Vimeo feels the pressure of being second; record labels double down on copyright claims

Vimeo feels the pressure of being second; record labels double down on copyright claims

Vimeo, also known as the site you find yourself on whenever a video isn’t immediately available on YouTube, has recently found itself embroiled in a copyright dispute brought about by the Digital Millennium Copyright Act and some of it its record label enforcers.

Last Friday, according to The Hollywood Reporter, Capitol Records, Caroline Records, and Virgin Records America asked a judge for a “summary judgement win” in a joint lawsuit first filed three years ago in New York federal court. For those with less than a marginal knowledge of legalese, asking for a summary judgement is the equivalent of asking for an end to a case without trial, given the undisputed nature of the facts. Thank you, Internet.

Since the case had been delayed pending an appellate court ruling in Viacom v. YouTube, it’s worth summarizing what it’s all about, as if you couldn’t have guessed: the record labels are accusing Vimeo of “copying, performing, and distributing” sound recordings from artists such as The Beatles, Coldplay, Norah Jones, Nat King Cole, and The Beach Boys. Going even further, in its motion for summary judgement, the record labels essentially dub Vimeo the negligent parent of copyright-infringing, user-generated content websites. Here’s an excerpt:

YouTube, Veoh, and other websites do not create and consistently upload their own infringing videos; do not expressly tell users it is permissible to use infringing music in their videos and instruct their users how to do so; do not have a team of employees monitoring to ‘curate’ their content and a set of technological tools to accomplish that task; do not actively participate in the website ‘community’ to define and delimit the content on their website; do not at their sole discretion delete and ‘bury’ content that they believe does not reflect the image or brand they want to establish; and do not refuse to obtain licenses from music copyright owners or to deploy available technologies to filter copyrighted music. As described below, Vimeo does all of these things and more.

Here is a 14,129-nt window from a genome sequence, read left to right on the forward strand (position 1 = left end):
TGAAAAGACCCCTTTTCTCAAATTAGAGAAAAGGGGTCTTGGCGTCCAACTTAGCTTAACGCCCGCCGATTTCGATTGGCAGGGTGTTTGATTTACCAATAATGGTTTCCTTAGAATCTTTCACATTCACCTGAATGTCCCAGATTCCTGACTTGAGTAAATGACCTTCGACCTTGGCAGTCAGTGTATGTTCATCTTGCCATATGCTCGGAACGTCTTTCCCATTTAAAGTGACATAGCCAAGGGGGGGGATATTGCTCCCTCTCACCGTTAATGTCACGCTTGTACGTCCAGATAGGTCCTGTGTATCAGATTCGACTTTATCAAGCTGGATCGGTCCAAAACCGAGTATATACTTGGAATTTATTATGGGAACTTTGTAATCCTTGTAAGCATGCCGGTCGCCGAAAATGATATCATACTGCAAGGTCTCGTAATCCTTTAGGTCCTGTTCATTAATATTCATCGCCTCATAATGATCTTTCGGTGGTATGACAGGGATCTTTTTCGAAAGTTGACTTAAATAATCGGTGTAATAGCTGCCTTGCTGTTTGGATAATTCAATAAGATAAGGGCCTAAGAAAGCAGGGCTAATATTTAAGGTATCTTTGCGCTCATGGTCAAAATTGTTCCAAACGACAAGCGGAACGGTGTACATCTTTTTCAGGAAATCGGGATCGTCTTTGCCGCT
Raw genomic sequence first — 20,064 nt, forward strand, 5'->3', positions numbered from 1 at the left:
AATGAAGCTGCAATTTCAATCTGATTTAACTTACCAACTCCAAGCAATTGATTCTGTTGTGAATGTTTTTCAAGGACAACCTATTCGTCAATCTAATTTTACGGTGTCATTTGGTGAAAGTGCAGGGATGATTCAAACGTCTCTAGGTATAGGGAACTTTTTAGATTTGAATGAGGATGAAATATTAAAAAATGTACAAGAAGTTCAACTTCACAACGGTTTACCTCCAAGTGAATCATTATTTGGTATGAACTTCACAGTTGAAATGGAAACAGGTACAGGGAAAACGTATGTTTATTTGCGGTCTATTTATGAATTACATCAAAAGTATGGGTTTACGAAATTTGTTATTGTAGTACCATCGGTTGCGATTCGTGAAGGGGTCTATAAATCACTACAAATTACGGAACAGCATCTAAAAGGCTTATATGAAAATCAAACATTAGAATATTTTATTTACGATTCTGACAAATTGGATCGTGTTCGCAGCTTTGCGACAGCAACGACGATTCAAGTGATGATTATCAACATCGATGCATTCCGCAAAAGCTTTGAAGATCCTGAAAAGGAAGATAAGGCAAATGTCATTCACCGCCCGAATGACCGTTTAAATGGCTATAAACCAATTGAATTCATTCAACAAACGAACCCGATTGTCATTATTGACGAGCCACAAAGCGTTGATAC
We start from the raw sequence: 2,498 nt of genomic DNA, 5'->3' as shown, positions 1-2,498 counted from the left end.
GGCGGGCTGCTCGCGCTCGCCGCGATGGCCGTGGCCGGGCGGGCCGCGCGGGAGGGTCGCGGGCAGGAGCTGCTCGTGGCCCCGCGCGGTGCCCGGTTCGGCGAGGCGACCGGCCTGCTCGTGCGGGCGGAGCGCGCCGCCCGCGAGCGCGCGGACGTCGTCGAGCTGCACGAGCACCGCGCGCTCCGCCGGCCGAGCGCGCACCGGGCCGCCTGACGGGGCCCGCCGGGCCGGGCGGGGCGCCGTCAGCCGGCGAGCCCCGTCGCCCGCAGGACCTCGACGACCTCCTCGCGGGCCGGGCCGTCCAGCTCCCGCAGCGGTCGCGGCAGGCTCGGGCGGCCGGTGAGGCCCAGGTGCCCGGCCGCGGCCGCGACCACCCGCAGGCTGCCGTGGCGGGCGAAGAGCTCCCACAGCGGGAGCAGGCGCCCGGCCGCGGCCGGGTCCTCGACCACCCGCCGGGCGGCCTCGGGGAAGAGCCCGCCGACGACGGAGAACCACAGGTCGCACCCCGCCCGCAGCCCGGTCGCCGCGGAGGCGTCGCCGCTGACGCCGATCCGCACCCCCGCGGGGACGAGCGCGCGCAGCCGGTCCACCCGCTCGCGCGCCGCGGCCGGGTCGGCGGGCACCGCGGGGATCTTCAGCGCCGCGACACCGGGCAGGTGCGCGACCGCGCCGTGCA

The entire motion attempts to demonstrate that Vimeo encourages (and makes a point to ignore) uploads that use copyrighted music.

For what it’s worth, Vimeo filed their own motion for summary judgement last September, in which they stated, “Vimeo does not—and cannot—view every video uploaded by its users to attempt to determine whether it infringes a copyright or otherwise violates Vimeo’s terms of service. Instead, Vimeo relies upon copyright holders to inform it if a user has uploaded an infringing video. This is exactly what Congress envisioned when it enacted the DMCA.”

My perspective: if someone wants to upload a video of themselves dancing sexily to Nat King Cole’s rendition of “O Tannenbaum,” while wearing a Santa hat over their nether region, shouldn’t that be their right? Shouldn’t it?!

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